Is There a Gene for Motherhood?

ABC News' Juju Chang and Mary Pflum report:

Rory Delaney is a three-year-old who has not been out of diapers that long, but she already knows something about changing them.

Her sister, Saorise, is a five-year-old kindergarten student who already knows what she wants to be when she grows up, a mom.

Now, researchers at Rockefeller University say the inclination that both Rory and Saorise feel at such a young age to nurture and feed their baby dolls and play with items like strollers could be something they were born with, and something that will definitely impact their futures.

In a study with mice, the researchers determined that a single gene exists that could be responsible for motivating mothers to protect, feed and raise their young.

The study's findings mean there could be a valid explanation as to why some women seem born to be maternal figures, while others come across as detached or cold or even completely not interested when it comes to children.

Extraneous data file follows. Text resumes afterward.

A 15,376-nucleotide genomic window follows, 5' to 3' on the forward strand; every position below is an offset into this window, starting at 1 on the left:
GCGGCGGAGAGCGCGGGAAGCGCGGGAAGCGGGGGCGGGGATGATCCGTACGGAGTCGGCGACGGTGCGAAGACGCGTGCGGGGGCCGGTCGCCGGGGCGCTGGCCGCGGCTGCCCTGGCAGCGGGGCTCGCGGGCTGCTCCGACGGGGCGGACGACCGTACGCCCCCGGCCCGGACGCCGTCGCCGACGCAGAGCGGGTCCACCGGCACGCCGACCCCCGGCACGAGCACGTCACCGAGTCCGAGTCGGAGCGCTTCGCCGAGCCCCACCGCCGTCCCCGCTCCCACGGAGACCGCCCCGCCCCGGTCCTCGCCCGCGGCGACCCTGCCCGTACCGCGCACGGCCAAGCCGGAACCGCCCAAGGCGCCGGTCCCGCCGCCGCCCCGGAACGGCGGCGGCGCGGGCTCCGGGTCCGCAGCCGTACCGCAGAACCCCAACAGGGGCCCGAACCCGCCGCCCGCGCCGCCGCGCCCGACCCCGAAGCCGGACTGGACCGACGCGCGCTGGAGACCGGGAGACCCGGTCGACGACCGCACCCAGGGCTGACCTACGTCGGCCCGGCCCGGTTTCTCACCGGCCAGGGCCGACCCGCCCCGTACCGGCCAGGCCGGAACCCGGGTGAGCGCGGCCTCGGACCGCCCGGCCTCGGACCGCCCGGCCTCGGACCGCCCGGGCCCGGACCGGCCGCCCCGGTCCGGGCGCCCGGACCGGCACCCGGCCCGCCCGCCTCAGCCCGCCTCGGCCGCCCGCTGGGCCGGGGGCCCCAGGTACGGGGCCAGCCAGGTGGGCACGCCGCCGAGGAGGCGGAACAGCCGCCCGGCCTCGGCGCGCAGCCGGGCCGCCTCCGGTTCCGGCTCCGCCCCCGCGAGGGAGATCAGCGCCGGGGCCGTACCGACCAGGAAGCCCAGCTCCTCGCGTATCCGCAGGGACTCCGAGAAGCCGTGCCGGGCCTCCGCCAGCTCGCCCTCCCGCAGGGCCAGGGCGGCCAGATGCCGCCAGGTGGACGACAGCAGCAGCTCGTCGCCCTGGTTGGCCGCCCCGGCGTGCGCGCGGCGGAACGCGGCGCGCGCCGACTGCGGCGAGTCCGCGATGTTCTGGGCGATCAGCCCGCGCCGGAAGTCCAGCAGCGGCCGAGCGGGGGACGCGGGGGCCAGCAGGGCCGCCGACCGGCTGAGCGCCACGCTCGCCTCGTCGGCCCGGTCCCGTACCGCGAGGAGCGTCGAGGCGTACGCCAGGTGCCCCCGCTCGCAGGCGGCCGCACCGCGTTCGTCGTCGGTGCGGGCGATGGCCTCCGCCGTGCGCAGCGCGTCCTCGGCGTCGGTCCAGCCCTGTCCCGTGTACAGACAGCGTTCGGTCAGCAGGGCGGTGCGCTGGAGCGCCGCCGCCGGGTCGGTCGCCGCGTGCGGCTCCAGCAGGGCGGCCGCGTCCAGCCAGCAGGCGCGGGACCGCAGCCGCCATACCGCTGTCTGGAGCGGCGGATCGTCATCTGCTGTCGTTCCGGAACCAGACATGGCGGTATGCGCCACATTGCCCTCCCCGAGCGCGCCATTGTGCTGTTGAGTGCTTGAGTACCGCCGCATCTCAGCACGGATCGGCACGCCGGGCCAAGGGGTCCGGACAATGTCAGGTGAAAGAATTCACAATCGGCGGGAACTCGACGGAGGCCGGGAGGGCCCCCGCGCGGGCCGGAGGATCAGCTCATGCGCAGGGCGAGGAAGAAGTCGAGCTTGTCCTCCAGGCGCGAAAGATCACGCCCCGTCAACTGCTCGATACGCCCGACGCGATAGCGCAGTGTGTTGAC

Some are calling the discovery the "mommy gene."

Moms who spoke with ABC News were divided on the possible link to motherhood, with some saying it makes sense and others saying it is not that simple.

"I can always remember playing with dolls and always thinking, 'I'm going to be a mom,'" said Melissa Delaney, a mother of three.  "I do have friends who say they just don't have it in them to want a baby or to take care of them."

"On a good day I'm incredibly nurturing.  On a bad day, it's a little harder," said Julie Taw, a mother of two, raising the argument that maternal instinct may have more to do with circumstance than genetics.

One blogger who leads a parenting website worried the gene study might present mothers with another reason to look harshly on themselves, and other moms.

"I worry that it could almost invite us to look at someone that does something differently than we do and say, 'She doesn't want to breastfeed.  She doesn't have the 'mommy gene,"" said Melissa Lawrence, a mother of five and co-founder of

Do you think a "mommy gene" exists?  Tell us what you think by weighing in below in the comments section.